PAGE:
Bennholdt-Thomson, Veronika, Nicholas Faraclas and Claudia Von Werlhof, eds. There is an Alternative: Subsistence and Worldwide Resistance to Corporate Globalization. Zed Books Ltd. London, UK. 2001.

Every once in awhile, involvement in the struggle becomes overwhelming, and an activist needs to recharge, and to remember what drew them into the movement at the start. One way to do this is to read a book that combines cutting analysis with alternatives and hope. There is an Alternative: Subsistence and Worldwide Resistance to Corporate Globalization is such a book

There is an Alternative is an anthology of essays by academics and activists paying tribute to the important work of German scholar and activist, Maria Mies. Mies is widely respected for her work, including Patriarchy and Accumulation on a World Scale: Women in the International Division of Labour (1986) and Eco-Feminism (1993), which was co-authored with Vandana Shiva. Her theories centre around alternatives to global capitalism, based in the lived experience and expertise of women around the world and efforts by indigenous cultures to resist colonialisation. She argues for a subsistence economy, rather than an economic model based on unlimited “growth”, and shows how most economic models, including Marxism, fail to account for the unpaid work of women, the productivity of the earth, and the knowledge of indigenous cultures.

The beauty of a well written essay is that it is based in strong analysis and therefore remains relevant over time. The reader who begins this volume with the opening interview by Ariel Salleh with Maria Mies might be shocked to learn, as I was, that it was originally published in 1988. The ideas seem fresh and important as if they were written last week. The interview also provides a base understanding of Mies’ theories; theories’ whose influence can be felt in the essays throughout this volume.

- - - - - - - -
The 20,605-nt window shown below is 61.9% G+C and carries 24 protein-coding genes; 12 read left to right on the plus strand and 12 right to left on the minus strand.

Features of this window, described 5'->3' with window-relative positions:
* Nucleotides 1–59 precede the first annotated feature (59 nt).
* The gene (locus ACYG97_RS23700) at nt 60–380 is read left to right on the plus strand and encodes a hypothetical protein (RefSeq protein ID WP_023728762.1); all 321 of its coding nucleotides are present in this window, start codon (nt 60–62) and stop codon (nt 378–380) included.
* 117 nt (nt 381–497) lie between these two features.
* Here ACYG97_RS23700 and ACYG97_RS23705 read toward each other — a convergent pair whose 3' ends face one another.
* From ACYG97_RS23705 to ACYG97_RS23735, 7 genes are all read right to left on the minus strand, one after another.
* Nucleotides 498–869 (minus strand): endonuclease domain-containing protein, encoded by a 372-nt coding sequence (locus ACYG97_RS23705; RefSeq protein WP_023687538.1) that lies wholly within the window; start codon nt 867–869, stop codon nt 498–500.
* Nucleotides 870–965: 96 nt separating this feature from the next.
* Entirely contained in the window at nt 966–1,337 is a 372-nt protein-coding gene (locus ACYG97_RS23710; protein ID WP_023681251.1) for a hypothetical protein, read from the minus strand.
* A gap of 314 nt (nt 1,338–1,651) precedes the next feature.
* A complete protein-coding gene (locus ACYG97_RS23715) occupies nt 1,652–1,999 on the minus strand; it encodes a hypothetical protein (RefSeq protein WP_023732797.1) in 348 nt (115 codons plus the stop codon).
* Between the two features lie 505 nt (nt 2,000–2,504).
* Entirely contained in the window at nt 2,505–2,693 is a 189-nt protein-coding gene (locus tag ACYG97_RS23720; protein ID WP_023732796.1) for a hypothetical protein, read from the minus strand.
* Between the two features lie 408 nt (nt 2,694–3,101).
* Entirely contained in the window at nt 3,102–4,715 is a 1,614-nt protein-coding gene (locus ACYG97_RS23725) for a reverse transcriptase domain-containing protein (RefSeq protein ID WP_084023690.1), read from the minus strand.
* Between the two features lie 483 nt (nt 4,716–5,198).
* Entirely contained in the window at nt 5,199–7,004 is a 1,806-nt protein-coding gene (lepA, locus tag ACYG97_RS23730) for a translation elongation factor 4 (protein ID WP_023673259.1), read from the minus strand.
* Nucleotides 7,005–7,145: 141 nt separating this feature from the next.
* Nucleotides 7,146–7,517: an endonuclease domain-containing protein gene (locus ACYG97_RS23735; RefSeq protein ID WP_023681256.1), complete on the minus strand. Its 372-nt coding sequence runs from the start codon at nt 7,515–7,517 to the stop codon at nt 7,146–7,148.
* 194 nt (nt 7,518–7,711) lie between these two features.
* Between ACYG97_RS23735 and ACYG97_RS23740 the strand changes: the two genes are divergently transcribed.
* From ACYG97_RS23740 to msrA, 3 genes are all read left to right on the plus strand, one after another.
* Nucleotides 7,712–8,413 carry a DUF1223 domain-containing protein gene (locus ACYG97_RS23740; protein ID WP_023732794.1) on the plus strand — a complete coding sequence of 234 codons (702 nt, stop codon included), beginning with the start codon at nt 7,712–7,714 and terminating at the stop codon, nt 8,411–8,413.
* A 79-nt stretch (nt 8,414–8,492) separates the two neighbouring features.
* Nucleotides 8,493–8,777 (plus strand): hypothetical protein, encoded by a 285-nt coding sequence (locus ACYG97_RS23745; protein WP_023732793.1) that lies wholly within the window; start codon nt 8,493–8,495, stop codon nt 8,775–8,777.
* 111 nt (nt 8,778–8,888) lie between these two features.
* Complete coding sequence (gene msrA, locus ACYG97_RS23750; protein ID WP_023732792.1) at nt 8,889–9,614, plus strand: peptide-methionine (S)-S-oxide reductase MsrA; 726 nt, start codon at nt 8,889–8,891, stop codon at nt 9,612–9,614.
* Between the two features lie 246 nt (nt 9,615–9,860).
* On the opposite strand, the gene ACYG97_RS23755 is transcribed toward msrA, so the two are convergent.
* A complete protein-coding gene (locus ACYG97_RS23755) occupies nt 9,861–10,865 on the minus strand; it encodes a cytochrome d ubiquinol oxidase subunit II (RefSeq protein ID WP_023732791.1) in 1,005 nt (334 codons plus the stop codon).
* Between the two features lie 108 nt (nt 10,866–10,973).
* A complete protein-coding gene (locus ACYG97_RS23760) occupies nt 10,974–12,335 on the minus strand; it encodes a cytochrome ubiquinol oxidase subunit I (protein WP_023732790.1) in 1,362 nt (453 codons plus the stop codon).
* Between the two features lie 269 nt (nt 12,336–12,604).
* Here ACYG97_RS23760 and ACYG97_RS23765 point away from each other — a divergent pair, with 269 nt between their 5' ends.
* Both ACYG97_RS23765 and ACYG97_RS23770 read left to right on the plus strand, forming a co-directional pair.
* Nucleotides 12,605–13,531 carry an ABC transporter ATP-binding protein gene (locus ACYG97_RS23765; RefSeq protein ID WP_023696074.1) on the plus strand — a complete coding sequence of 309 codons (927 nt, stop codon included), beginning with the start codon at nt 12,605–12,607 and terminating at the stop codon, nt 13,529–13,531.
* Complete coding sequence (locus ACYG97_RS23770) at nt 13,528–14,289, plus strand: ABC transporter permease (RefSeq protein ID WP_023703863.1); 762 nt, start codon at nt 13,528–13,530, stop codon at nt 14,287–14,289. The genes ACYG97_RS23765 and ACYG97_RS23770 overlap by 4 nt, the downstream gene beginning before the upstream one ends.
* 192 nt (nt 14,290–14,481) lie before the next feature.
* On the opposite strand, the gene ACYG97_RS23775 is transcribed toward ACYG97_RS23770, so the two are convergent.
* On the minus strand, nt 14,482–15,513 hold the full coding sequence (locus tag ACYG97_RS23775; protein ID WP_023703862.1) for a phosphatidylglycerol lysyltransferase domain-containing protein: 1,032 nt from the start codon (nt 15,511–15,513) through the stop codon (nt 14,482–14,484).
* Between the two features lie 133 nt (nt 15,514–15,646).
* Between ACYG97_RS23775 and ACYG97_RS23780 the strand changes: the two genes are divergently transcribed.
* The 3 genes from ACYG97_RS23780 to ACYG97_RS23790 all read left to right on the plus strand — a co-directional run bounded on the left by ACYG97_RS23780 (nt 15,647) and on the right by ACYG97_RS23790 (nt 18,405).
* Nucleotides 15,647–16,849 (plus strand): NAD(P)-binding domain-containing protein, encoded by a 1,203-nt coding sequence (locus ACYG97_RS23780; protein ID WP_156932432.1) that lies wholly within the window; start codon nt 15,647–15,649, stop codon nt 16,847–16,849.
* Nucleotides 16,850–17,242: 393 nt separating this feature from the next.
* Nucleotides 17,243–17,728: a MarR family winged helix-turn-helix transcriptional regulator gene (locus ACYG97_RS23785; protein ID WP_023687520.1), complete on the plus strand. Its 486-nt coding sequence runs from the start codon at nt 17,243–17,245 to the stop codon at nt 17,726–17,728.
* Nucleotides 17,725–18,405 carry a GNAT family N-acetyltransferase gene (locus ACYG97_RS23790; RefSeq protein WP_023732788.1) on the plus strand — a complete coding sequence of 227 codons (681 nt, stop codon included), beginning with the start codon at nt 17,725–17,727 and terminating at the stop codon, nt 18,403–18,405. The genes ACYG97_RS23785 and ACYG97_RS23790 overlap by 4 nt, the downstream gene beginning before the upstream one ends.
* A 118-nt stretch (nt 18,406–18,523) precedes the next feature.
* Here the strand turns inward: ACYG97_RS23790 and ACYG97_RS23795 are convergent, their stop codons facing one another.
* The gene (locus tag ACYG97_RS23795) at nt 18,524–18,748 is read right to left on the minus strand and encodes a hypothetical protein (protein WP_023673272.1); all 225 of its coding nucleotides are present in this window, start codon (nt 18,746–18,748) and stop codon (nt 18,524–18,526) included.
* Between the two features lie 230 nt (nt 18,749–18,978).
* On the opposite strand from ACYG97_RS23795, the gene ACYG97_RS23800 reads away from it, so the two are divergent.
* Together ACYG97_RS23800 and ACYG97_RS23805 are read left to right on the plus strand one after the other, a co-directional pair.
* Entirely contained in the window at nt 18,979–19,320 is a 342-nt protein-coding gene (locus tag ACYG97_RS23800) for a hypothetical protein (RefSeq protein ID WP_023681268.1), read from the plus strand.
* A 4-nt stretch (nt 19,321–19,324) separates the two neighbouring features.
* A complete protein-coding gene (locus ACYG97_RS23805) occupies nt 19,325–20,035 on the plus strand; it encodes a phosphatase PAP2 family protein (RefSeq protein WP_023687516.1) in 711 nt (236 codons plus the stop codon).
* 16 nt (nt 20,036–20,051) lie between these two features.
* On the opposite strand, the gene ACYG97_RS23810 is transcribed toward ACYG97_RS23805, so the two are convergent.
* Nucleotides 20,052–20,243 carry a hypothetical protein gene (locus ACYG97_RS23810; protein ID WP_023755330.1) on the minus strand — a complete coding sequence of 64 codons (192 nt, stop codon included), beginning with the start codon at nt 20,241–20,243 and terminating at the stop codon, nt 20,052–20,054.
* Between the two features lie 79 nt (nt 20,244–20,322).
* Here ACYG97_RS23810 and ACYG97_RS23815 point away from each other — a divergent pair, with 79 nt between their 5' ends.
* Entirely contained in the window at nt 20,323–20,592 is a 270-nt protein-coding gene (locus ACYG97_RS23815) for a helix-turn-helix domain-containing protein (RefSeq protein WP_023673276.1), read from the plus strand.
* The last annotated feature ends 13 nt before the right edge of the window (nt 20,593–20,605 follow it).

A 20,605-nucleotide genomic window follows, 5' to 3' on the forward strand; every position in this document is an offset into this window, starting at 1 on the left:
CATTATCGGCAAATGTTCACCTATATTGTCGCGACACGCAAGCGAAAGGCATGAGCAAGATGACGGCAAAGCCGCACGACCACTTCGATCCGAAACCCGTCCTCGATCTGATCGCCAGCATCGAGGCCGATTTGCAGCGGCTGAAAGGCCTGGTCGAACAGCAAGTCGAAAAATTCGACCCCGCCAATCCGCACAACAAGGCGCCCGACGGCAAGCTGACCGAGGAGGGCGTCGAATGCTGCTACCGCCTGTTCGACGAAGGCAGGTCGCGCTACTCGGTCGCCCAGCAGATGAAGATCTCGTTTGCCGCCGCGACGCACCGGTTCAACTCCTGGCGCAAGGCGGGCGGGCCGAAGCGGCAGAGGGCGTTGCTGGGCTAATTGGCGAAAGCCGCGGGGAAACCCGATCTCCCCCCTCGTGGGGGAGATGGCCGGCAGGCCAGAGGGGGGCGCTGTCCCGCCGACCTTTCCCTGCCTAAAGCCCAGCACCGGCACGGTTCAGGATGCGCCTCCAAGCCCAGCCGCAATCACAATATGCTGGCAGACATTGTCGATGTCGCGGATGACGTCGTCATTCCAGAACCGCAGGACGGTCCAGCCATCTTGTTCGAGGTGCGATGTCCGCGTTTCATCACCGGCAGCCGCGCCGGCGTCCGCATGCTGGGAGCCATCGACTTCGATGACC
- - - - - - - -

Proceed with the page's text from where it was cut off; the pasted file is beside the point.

Silvia Federici’s article, “War, Globalization, and Reproduction” is another example of an article whose relevance stands the test of time. Giving several examples of colonization and war in Africa, she argues, “In many cases, what arms could not accomplish was achieved through ‘food aid’ provided by the USA, the UN and various NGOs …”(137). She uses Mozambique as a model to demonstrate a paradigm where structural adjustment leads to economic unrest and finally to justification for foreign military invasion. As I read her description of the relationship between food aid, structural adjustment and war, unnerving visions of cluster bombs and food ‘aid’ dropping on Afghanistan create a chillingly current echo to her theories.

A powerful aspect of the anthology is its diversity of subjects. Readers are taken to the streets of the Battle of Seattle in “Seattle: A Convergence of Globalization and Militarization” by Theresa J. Wolfwood, and then to Melanesia where indigenous people are fighting western-style land ownership in “Melanesia, the Banks, and the BINGOs: Real Alternatives are Everywhere (Except in the Consultants’ Briefcases)” by Nicholas G. Faraclas. Further reading finds us in Kenya learning about the “fight for fertility” in which women struggle for control over their own reproduction, but also for control of fertility in farming, and access to land in “Women Never Surrendered” by Terisa E. Turner and Leigh S. Brownhill, or following Vandana Shiva to the Punjab in “Globalization and Poverty”. Wherever the authors take us the message is the same: corporate globalization is a form of colonization that is devastating the earth, the lives of indigenous people, and the bodies of women.

Filed under Book Reviews, Claudia Von Werlhof, Nicholas Faraclas, Veronika Bennholdt-Thomson